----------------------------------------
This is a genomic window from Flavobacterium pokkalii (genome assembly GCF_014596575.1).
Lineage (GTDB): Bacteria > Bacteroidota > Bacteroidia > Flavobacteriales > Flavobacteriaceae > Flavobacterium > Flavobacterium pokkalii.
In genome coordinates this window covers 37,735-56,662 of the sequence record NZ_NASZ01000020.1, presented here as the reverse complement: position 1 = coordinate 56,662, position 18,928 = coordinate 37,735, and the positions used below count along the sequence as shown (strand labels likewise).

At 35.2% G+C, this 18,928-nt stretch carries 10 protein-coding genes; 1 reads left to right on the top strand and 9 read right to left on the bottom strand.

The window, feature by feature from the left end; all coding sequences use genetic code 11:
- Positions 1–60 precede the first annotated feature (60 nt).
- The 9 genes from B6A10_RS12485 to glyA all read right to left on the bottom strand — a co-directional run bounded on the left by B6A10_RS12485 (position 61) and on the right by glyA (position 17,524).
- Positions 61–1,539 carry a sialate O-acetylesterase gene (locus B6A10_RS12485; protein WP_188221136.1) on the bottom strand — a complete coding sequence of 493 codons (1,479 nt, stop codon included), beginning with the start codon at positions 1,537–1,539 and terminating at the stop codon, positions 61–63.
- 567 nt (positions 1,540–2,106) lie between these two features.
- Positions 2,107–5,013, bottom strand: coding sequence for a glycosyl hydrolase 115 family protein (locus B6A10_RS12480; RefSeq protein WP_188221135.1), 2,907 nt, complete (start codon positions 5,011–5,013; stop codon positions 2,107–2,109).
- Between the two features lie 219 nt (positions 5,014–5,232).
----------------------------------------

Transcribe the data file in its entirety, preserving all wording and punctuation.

This is a genomic window from Flavobacterium pokkalii (genome assembly GCF_014596575.1).
Lineage (GTDB): Bacteria > Bacteroidota > Bacteroidia > Flavobacteriales > Flavobacteriaceae > Flavobacterium > Flavobacterium pokkalii.
In genome coordinates this window covers 37,735-56,662 of the sequence record NZ_NASZ01000020.1, presented here as the reverse complement: position 1 = coordinate 56,662, position 18,928 = coordinate 37,735, and the positions used below count along the sequence as shown (strand labels likewise).

At 35.2% G+C, this 18,928-nt stretch carries 10 protein-coding genes; 1 reads left to right on the top strand and 9 read right to left on the bottom strand.

The window, feature by feature from the left end; all coding sequences use genetic code 11:
- Positions 1–60 precede the first annotated feature (60 nt).
- The 9 genes from B6A10_RS12485 to glyA all read right to left on the bottom strand — a co-directional run bounded on the left by B6A10_RS12485 (position 61) and on the right by glyA (position 17,524).
- Positions 61–1,539 carry a sialate O-acetylesterase gene (locus B6A10_RS12485; protein WP_188221136.1) on the bottom strand — a complete coding sequence of 493 codons (1,479 nt, stop codon included), beginning with the start codon at positions 1,537–1,539 and terminating at the stop codon, positions 61–63.
- 567 nt (positions 1,540–2,106) lie between these two features.
- Positions 2,107–5,013, bottom strand: coding sequence for a glycosyl hydrolase 115 family protein (locus B6A10_RS12480; RefSeq protein WP_188221135.1), 2,907 nt, complete (start codon positions 5,011–5,013; stop codon positions 2,107–2,109).
- Between the two features lie 219 nt (positions 5,014–5,232).